Democratic presidential candidate Tom Steyer on Friday worked to convince a Dubuque crowd that he could win a presidential election.

The billionaire philanthropist often says that he was the first and, so far, only candidate to say his top priority is to fight climate change. He told more than 75 people gathered at Grand River Center that his plan was based around climate justice.

“We start in the communities where you can’t breathe without getting asthma,” he said. “We start in communities where you can’t turn on the tap to make a pitcher of lemonade without getting sick. There are communities like that right here in Iowa.”

Then, he turned to farmers, who he said will be on the front lines of his fight.

“We have to take carbon out of the atmosphere and put it into the ground,” Steyer said. “We have to grow things. That means we go to the farmers and ask them the best way to do that. We’re not going to go to the farmers, who have taken care of their land for more than a century, and tell them how to do it.”

To give farmers the freedom to do that work, Steyer said he would have to stop corporate consolidation and impacts on agriculture.

Farmer and former Dubuque County Supervisor Wayne Demmer asked Steyer about corporate impacts and was cautiously optimistic about his answers.

“He says a lot of what we want to hear,” Demmer said. “But we’ve been hearing some of it since the farm crisis of the 1980s. The biggest problem is addressing it.”

Steyer said farms are where he will start to convince people of his biggest claim: that he will beat President Donald Trump in debates over the economy.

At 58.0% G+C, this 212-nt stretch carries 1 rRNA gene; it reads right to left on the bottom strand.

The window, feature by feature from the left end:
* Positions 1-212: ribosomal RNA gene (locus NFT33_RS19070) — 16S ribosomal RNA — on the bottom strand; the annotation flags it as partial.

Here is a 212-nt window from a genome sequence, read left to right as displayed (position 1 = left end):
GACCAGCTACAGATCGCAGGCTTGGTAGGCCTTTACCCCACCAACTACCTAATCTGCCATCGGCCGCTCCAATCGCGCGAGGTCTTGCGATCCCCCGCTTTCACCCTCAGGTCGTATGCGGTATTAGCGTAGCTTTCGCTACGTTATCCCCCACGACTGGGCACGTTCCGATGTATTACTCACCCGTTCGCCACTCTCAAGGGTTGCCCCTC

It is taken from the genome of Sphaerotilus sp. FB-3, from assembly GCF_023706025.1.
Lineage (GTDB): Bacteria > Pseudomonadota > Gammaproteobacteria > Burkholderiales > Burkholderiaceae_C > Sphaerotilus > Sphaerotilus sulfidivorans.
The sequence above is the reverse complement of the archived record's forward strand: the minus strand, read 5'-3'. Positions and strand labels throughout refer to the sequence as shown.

“He was in Des Moines last night and literally said, ‘If you don’t vote for me, your farms will go to hell,’” Steyer said. (Trump was quoted as saying, “If we don’t win, your farms are going to hell.”) “This is the guy who started the trade war with China and gave the fuel waivers.”

On the notion of Steyer beating Trump’s record on the economy, Republican National Committee spokeswoman Preya Samsundar said, “He is even more delusional than we thought.”

Steyer also has supported the impeachment of Trump for longer than any other candidate. His event Friday came just hours after the Republican-controlled U.S. Senate voted not to invite witnesses or collect further evidence in the impeachment trial.

Steyer told the crowd that this vote convinced him that “there is no place to meet in the middle with Republicans. We have to beat them.”

Carol Witry, of Dubuque, said after the event that she still was undecided on whom to support ahead of Monday’s Iowa caucuses. She said that, for her, Steyer is neck and neck with former South Bend, Ind., Mayor Pete Buttigieg.

“There are so many similarities between them,” she said. “Ultimately, I need to know who will beat Donald Trump. That’s the key. So far, I’m just not sure.”

A Monmouth University poll, the results of which were released Wednesday, showed Steyer in sixth place among Democratic candidates among likely Iowa caucusgoers, with 4% support.

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